Attack of Occom Pond

April 27, 2017.

Wow. What an exhilarating day of class. What started out as an ordinary Thursday morning quickly turned into a hands-on, alien encountering experience as I showed up to and was reminded that we would be having a lab in class.

Professor Smith and an enthusiastic, knowledgeable guide from the nearby Montshire Museum of Science brought out buckets full of pond water collected from Occom Pond. What happened next was intense.

Aliens attacked.



Who knew this much life was going on under the surface. A few minutes of acclimating and ‘testing the waters’ (pun intended) was necessary. Tadpoles and “water aliens” darted across the water. I was truthfully terrif– apprehensive at first. These creatures were the real deal. After a few minutes, we gained confidence and began to really get up-close and personal.

We began capturing a few of these micro-species and put them under a microscope for further observation.


(editor’s note: I misplaced my field journal and unfortunately can’t tell you the species’ names but alas these images are still cool!)

The first species pictured at the top was by far my favorite. It’s jaws open and closed like the plastic vampire fangs for Halloween. Our guide even picked up the critter and opened it right in front of us. Apparently, this little guy is the top dog of the ecosystem and eats the other swimming species nearby.

Of course, the class didn’t go without its fair share of screams and gasps. Again, it took a little bit to acclimate ourselves, but once we did, people were picking up and catching these animals left and right. It was an exciting day filled with exciting little creatures. Little does the class know, I stole a tadpole that day and took it to my room. I now have a pet frog named Jerry.

Keep Exploring,

Botany Brandon

Stop and see the flowers

Hello fellow nature people,

I would like to talk about several of the many amazing flowers we are lucky to have on Dartmouth campus and their significance to me. These flowers caught my attention because when I saw them, they reminded me of my childhood and home.

The first flower is the dandelion. Its lemon-yellow color can brighten any dark or gloomy garden instantly. The dandelion is meaningful to me because I remember in the seventh grade when I picked a dandelion for a special girl I had a crush on. She was so happy when I gave it to her and had the most radiant smile that could brighten up any room. I will never forget her thankfulness and sheer joy.

Upon researching the dandelion, I learned that the yellow dandelions transform into what was known to me as the “wishing flower”. I remember as a child running around my grandmother’s cabin in Munds Park, Arizona and seeing flowers every where in the playgrounds and grassy fields. My siblings and I would often have contests to see how many we could pick and blow the seeds off of in a certain amount of time. Anytime I see these “wishing flowers”, I begin to smile as it reminds me of these memories.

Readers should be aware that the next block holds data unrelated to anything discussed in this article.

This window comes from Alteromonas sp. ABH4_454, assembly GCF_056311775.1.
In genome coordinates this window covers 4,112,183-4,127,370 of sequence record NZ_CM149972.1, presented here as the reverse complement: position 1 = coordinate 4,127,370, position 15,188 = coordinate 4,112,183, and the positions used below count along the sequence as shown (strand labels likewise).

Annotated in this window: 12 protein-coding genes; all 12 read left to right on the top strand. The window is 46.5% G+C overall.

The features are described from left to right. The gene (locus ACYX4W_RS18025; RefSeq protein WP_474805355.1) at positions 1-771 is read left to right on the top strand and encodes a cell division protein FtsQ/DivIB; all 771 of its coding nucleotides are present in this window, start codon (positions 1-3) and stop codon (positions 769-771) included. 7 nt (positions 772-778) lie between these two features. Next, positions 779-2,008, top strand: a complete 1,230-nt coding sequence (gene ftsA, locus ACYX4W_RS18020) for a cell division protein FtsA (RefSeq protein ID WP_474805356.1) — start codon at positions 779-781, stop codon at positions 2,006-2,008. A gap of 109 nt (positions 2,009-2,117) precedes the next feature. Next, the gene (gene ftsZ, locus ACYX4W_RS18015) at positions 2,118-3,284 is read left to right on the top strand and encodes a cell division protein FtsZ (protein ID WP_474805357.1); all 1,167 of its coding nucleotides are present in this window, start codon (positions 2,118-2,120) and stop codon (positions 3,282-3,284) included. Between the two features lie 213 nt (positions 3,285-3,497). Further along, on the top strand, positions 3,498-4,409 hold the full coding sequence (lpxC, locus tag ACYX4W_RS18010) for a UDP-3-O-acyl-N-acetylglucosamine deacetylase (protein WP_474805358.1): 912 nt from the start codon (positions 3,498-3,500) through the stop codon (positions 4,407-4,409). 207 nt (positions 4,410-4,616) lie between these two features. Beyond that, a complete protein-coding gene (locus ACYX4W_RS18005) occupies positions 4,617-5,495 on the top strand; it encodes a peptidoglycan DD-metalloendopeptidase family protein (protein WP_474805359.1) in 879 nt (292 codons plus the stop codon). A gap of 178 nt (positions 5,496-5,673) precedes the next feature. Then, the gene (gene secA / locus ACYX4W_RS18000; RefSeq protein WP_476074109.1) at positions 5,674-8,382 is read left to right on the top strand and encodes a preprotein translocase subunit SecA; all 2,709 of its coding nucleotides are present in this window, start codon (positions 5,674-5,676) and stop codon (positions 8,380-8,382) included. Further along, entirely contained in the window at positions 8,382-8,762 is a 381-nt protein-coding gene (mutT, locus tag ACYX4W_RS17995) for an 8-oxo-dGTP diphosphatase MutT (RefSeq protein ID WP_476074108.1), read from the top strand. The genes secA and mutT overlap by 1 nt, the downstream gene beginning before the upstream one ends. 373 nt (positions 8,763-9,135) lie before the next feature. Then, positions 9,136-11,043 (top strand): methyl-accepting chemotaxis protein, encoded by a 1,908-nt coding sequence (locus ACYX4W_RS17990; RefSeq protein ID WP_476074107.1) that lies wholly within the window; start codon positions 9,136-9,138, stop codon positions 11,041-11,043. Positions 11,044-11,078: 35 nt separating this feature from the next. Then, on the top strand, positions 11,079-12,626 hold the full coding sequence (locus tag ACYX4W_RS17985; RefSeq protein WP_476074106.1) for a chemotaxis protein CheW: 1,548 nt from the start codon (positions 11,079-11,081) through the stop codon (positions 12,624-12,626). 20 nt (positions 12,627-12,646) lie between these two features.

The second flower I would like to mention is the tulip found in front of the Hopkins Center.  This elegant, red flower reminds me of my mother. While visiting during Dartmouth Parent’s Weekend, my mother shared with me that the tulip was the flower she specifically chose to carry in her bouquet on her wedding day.  After my family left Dartmouth, these tulips were more than just another flower, they signified a happy memory of my parents. I was glad to see my parents enjoy and be reminded of their special day.

I am very grateful of these flowers on campus because they do bring back a positive type of nostalgia. Any time I am going through a rough assignment, I am able to take a walk across our wonderful campus and be calmed by the flowers’ beauty and the many significant memories that are associated with them.

Remember to stop and see the flowers,

Christian Trejo

Spring has Sprung

May 16, 2017. Clear blue skies. Spring foliage has arrived (edit: and left – May 28).

If you’ve been outside on campus recently (which may not apply to a few of you given midterms and finals looming just around the corner), it’s hard not to notice that something has changed lately. Something appears a bit different… like seeing a friend for the first time after a haircut. Except your friend doesn’t look different, it’s the trees. And they didn’t get a haircut; they bloomed. Spring foliage has arrived on Dartmouth’s campus.

Now I could just show you a bunch of pictures I took a couple weeks ago and let you ‘ooh’ and ‘ahh’ at the pretty color of the flowers. Like the one above.